We love our children. At least most of us would say we do without any hesitation. But how often do we talk to them, or at them, in anger? How often do we lose patience with them or even want to be rid of them for a time? Likely we all had these moments.
When you have a small baby it can be easier to feel pure uncomplicated love. Especially when you are used to older children who can talk back, say no, and push all of our buttons because they know what they are, the innocence and dependence of a small baby can help us remember that unconditional love we have for our children.
Our New Book
My dear friend Sarah and I just published a book today (!!) with Ancient Faith Publishing to help mothers use the first 40 days after their child’s birth for spiritual growth. You can find it here. Our hope is that our words will be meaningful to mothers not just of newborns but children of any age. The book is sprinkled with exercises and Ancient Faith is hosting a special podcast series for guided recordings of all of the exercises here. One of the exercises we lead is something I came up with when my first child was born – a practice my husband and I called simply “baby gazing”. The entire practice is simply an experience of watching your child, as if for the first time, with all of his or her miraculous features. “Fearfully and wonderously made.” Everything from the smelling baby’s skin to listening to baby’s coos or soft breathing to counting each of the tiny toes and fingers and feeling their powdery soft skin.
Whatever their age
While there is something truly miraculous about newborn babies with all of their tininess and vulnerability this is exactly the kind of exercise we could do with children of any age. We happen to have a baby in the house right now and since I’m up multiple times a night my husband has been sleeping in another room and I have allowed the older children to take turns sleeping in mommy’s bed. When I’m up in the middle of the night after caring for the baby I often turn over to gaze at my sleeping older child. They are just as miraculous as a baby and the same exercise works for helping me increase my gratitude of and love for my older children. Seeing the way that their bodies curl around the blankets and the pillow. Listening to their breathing. Perhaps even laying a hand on their chest and feeling the miracle of their heart beating and their breath going in and out. These moments can help us to recharge and let our children teach us to love? We don’t need to wait for our children to be asleep to observe and admire these small icons of Christ that we have been given to shepherd. Watch your child absorbed in play or reading. Watch them playing in the sand or eating an ice cream. Simply sit with your child in your lap. The more spiritually advanced of us may even be able to use the moments when our children are in the throws of their own passions to connect with, empathize with and heal with love.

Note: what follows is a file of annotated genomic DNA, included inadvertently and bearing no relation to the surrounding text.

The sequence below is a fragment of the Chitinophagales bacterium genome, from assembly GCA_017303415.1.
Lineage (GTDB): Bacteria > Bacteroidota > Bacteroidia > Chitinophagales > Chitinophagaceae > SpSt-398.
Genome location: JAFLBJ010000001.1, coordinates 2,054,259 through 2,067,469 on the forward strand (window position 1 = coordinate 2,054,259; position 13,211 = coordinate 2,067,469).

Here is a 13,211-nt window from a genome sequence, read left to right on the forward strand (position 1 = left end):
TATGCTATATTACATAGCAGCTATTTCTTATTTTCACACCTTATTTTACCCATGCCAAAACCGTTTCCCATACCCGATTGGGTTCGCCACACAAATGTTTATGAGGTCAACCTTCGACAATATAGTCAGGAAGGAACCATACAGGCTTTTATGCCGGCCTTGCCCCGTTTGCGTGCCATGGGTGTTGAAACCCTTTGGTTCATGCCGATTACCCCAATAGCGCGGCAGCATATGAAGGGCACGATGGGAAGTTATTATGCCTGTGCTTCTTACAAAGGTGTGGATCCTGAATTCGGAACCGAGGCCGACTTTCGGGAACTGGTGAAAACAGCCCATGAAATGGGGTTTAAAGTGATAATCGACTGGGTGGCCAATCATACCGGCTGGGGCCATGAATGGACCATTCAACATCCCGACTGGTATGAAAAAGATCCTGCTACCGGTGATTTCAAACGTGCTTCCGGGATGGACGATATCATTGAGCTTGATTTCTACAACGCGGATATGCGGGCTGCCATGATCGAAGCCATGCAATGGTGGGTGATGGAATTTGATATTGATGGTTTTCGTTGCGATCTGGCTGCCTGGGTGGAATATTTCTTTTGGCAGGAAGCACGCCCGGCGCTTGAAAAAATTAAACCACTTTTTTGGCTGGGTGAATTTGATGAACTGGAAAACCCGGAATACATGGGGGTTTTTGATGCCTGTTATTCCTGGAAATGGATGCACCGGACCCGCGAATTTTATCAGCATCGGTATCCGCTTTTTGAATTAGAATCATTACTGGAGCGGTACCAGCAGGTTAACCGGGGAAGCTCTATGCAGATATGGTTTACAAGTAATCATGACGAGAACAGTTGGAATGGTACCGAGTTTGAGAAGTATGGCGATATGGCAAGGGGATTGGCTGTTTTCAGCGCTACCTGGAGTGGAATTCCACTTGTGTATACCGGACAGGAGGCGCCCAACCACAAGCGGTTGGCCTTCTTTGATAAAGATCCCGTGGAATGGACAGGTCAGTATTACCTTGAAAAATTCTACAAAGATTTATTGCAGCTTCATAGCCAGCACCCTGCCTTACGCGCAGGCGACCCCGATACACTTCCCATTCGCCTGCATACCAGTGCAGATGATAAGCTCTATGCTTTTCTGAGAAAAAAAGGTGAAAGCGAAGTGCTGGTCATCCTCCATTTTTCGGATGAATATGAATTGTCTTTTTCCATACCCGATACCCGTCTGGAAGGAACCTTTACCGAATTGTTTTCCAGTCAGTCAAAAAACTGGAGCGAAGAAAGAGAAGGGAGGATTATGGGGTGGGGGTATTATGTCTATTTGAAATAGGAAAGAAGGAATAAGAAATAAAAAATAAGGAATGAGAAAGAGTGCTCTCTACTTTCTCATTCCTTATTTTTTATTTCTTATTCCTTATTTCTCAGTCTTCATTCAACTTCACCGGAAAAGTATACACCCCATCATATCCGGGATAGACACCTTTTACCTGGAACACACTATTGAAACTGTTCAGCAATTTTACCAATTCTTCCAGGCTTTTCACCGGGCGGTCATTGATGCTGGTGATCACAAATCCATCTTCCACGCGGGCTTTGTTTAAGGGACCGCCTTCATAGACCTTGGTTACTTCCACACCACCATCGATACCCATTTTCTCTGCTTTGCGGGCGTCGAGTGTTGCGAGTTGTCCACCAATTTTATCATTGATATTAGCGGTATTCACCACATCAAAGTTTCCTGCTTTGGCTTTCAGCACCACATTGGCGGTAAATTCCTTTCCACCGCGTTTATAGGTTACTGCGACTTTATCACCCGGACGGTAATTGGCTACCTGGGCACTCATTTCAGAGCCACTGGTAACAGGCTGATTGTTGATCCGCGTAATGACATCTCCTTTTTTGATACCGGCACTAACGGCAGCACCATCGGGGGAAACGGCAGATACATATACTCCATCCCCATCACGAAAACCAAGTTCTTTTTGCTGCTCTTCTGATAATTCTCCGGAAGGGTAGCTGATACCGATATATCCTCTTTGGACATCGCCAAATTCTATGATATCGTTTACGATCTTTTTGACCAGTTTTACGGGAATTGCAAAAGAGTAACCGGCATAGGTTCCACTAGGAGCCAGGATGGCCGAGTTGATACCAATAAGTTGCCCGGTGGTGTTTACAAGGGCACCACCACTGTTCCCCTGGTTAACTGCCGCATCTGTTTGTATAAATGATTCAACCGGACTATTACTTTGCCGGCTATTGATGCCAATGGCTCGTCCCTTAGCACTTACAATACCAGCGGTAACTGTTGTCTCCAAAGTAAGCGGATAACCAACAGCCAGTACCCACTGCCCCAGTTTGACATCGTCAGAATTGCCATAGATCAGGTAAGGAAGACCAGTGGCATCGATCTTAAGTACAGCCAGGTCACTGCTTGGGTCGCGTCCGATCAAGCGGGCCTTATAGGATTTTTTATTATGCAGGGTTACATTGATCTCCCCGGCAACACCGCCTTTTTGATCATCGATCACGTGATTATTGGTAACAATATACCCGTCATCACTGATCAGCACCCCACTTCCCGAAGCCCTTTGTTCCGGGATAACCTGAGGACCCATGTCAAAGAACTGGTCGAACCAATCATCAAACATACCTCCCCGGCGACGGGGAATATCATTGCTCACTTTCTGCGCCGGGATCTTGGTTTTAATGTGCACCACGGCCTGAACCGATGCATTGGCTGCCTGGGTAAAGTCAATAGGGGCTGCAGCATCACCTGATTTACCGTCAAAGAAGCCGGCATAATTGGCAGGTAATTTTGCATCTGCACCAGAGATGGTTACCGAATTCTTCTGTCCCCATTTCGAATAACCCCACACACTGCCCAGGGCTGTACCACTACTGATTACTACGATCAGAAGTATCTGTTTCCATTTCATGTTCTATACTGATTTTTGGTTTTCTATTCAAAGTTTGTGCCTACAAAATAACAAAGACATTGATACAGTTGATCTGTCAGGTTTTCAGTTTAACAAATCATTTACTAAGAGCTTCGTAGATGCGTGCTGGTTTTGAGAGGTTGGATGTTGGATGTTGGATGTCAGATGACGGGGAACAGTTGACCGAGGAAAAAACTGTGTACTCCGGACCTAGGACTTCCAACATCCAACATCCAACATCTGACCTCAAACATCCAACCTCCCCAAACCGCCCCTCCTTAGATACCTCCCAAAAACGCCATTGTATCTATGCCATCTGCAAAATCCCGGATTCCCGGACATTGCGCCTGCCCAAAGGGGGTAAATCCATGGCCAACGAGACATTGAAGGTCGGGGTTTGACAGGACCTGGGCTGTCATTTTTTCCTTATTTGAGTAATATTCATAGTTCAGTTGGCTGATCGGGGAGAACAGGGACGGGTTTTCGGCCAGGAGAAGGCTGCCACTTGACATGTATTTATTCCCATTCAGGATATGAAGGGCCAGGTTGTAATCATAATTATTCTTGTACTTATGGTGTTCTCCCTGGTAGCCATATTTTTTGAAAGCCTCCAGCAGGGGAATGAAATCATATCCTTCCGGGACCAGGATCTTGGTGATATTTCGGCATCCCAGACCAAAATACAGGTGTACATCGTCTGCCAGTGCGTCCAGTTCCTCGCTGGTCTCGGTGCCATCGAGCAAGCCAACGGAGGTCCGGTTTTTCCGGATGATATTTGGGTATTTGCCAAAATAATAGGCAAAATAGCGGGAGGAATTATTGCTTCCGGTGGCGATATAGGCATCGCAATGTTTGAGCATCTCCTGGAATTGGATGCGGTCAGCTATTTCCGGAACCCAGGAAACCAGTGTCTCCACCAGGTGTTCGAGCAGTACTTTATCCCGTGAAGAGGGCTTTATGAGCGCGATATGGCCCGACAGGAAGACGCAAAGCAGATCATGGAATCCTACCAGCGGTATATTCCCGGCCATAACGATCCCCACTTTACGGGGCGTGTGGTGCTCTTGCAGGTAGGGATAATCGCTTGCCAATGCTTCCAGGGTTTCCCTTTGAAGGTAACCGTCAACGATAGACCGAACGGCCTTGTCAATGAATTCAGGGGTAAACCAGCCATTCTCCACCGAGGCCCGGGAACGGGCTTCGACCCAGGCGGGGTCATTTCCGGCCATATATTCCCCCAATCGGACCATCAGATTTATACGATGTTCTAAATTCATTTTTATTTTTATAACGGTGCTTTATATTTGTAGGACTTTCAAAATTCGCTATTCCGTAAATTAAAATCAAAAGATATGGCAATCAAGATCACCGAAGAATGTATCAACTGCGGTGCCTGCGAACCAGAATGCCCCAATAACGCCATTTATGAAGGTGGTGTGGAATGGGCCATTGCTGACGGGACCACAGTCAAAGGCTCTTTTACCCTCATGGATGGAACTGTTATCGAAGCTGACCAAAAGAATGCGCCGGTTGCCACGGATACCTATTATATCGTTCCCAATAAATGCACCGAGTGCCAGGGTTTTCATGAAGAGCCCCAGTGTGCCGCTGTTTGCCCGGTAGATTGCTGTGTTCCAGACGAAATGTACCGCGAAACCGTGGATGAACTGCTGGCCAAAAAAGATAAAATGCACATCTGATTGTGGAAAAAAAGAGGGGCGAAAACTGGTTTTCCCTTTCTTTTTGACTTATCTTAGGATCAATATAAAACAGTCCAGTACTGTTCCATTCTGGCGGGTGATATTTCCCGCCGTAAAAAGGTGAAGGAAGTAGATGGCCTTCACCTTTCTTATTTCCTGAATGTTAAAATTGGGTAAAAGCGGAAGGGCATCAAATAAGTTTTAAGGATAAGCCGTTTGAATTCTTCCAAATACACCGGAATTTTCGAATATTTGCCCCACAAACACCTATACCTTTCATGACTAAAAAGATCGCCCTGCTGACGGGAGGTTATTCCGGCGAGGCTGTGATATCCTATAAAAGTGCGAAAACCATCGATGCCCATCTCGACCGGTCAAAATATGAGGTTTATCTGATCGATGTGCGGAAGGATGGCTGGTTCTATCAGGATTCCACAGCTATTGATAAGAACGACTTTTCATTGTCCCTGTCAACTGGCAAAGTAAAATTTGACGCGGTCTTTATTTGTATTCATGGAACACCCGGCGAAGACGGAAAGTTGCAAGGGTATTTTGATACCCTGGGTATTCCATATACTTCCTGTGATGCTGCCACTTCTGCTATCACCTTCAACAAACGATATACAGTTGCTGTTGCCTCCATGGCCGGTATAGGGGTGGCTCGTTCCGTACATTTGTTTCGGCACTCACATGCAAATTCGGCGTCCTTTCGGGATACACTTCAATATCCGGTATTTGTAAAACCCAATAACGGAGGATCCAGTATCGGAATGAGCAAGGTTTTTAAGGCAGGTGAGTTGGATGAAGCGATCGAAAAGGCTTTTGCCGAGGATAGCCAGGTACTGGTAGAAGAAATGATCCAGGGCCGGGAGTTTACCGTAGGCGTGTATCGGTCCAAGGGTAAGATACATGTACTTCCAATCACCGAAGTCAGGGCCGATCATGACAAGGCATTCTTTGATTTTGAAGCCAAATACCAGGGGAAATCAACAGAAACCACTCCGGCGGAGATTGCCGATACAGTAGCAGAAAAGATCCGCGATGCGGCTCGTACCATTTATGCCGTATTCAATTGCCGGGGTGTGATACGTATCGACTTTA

Start now, be here now
So often our minds are filled with fears hopes and dreams for our children and their future. But right now wherever we are and whatever we and our children are doing can be a moment to connect with the now – remembering and reconnecting with how deeply we love these children and using this to remind us how deeply we are loved by our heavenly Father.
With love in Christ,